For the past 11 years, there's been a yard sale in the United States like no other. For one weekend each spring, it runs for 808 kilometers ? 807.71800 to be exact ? starting in the southern state of Mississippi, winding through Alabama and Tennessee all the way up to the mid-Atlantic state of Virginia along US Highway 11. Erika Celeste takes us on a road trip through a small section of what has become known as Antique Alley.

It's a perfect spring day with blue skies, sunshine and the sweet smell of freshly mowed grass in the air. I have a full tank of gas and nothing but the open road ahead of me. Well, 808 kilometers of yard sales along that open road, to be precise.

This annual event, known as Antique Alley, is always held in mid-May. It winds along the back roads of Appalachia through places with names like Bull's Gap, Friend's Station, and Rising Fawn. The very first stop on the southern end of this enormous yard sale is one of the permanent stores along the route: Nan Cascirao's antique shop, Mississippi Made.

"It becomes an obsession," she tells me. "You just get on the road and you stay all day just looking for that one find." There are already lots of things to find in Nan's shop. It is crammed to the gills with 30 antiques stalls, along with candles, soaps and scented oils.

Eager to see what's in the other year-round shops along Highway 11, as well as the tents set up this weekend in between, Nan offers to join me on the road. As we leave, she tells me about some of the people who've stopped by her shop as they explore Antique Alley. "We had people from Arizona, I had one couple from California, Virginia, North Carolina, Florida. They come from everywhere."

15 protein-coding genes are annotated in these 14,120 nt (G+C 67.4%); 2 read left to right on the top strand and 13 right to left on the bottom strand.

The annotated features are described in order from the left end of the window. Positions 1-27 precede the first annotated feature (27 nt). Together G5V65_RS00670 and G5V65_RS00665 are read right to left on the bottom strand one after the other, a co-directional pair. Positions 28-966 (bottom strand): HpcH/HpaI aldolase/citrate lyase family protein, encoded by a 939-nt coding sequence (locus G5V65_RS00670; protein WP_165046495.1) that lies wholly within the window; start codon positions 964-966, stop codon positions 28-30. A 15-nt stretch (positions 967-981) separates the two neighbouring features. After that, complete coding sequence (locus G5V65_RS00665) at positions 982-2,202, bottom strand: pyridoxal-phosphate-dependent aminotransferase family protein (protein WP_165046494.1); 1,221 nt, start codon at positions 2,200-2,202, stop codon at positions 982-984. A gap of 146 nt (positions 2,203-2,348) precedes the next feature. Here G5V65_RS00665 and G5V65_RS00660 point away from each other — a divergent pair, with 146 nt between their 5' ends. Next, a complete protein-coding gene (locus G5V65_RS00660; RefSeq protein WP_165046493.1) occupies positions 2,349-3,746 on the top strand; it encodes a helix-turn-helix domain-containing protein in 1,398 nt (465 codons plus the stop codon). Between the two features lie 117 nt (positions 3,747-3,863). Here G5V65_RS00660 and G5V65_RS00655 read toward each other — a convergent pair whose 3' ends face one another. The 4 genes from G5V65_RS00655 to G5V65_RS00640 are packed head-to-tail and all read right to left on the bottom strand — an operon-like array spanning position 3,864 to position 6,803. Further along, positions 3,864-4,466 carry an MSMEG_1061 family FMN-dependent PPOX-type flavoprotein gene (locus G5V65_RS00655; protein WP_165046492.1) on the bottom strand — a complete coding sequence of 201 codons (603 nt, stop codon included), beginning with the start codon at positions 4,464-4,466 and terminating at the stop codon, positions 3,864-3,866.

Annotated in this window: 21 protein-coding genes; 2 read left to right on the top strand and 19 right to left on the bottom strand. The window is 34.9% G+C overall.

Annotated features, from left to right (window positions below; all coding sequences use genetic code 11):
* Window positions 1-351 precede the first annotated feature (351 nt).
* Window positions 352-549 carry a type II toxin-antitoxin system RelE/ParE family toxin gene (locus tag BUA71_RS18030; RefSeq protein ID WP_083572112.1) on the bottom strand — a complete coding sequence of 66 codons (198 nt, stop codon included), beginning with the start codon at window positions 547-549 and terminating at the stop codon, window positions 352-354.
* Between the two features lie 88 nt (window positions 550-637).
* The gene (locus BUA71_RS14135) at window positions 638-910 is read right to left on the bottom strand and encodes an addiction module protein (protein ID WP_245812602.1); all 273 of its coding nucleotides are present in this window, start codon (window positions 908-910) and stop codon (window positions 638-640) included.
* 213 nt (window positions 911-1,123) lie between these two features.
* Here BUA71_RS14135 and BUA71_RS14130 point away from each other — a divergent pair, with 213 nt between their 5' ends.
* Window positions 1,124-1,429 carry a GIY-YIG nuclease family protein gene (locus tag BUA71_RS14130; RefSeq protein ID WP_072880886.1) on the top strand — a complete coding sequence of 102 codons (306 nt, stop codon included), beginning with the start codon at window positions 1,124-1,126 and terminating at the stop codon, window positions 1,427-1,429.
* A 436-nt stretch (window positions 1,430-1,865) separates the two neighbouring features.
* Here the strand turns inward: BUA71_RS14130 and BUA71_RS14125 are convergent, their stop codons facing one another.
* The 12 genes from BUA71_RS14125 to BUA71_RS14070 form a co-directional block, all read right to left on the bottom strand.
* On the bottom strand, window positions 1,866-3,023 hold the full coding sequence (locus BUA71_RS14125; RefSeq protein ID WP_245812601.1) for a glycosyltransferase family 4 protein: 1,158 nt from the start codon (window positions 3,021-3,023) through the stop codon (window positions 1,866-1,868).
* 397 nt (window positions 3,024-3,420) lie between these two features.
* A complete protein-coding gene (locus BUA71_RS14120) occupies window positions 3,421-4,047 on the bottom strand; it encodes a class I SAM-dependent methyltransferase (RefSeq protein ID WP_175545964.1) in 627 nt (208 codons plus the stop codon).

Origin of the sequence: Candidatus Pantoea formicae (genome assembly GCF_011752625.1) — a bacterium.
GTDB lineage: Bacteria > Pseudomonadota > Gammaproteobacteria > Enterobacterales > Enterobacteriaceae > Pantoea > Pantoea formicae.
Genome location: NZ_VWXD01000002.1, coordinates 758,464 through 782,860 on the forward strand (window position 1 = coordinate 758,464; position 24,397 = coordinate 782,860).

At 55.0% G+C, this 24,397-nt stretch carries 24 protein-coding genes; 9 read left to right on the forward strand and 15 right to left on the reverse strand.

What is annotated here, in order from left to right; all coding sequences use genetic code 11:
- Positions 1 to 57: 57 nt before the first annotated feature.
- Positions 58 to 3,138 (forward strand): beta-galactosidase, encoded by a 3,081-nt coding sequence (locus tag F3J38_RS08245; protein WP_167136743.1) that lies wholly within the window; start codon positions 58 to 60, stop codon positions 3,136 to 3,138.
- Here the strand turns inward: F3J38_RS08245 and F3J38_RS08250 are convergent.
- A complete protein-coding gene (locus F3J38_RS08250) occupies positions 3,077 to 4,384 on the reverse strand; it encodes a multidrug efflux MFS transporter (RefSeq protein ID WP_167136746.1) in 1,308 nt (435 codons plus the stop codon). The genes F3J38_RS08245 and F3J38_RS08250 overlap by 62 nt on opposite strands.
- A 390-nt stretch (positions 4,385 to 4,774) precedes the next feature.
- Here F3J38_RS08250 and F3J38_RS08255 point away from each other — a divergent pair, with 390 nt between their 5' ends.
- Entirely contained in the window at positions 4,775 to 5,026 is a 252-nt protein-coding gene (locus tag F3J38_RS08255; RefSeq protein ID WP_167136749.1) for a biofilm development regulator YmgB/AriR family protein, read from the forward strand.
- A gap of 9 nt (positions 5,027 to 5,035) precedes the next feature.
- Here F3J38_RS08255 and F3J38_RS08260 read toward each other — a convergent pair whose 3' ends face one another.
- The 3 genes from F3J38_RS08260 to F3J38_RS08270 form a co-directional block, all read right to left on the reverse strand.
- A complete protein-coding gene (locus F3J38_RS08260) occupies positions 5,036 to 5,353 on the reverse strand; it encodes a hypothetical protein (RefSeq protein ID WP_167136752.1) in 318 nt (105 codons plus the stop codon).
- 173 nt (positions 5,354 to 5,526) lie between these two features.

Each of the hundreds of towns along Antique Alley plans its own events for this weekend, such as festivals, antique sales, yard sales, and even school reunions. It doesn't take us long to reach a makeshift market of tents set up in a field.

We head toward a cage of birds displayed in the bed of a truck. "What kind of birds are those?" Nan wonders, and Ben, a stocky, 13-year-old with sandy hair, tells us they're homing pigeons. "They're good to have because they (lay) eggs and you can eat them eggs. Plus they're good for other pigeons. They go off and come back."

The smell of roasting meat mingles with pungent tobacco and that 'just after the rain' scent. A downpour the first day made sales slow. Mud and standing water are everywhere, but haven't stopped visitors from coming out to explore what's inside the tents.

A woman with bright red hair stops to ask me if I know what a wonder horse is. I don't, so she tells me. "Back in the day, like 31 years ago, it was called a rocking horse, but the name brand was Wonder Horse. So I just had a lady take my daughter's Wonder Horse and the antique lamp pole and make a carousel out of it. I just wanted to save it." She says she's selling it now because she just got married, "and we have to unclutter."

Up the road a bit, Nan and I find sellers with even more interesting artifacts. There's a man who makes license plates into bird houses, numerous people selling old record players and 45s, whole collections of bikes and antique chairs, lamps, paintings, just about anything you can imagine. Nan sees a black cast iron wood cradle. "He's selling those for $500," she whispers, "he could get $800!"

As we prepare to head back home, I ask Nan why she shops Antique Alley every year. "If you come back with one thing that you really love," she says, "it was worth what you spent and the time you spent getting it." Based on the traffic along Highway 11, a lot of people seem to feel that way.

As we return to the car, a vendor offers me a sample of trail mix. Then someone excitedly tells me there are plans to extend the annual sale another 260 kilometers, all the way to the southern coast.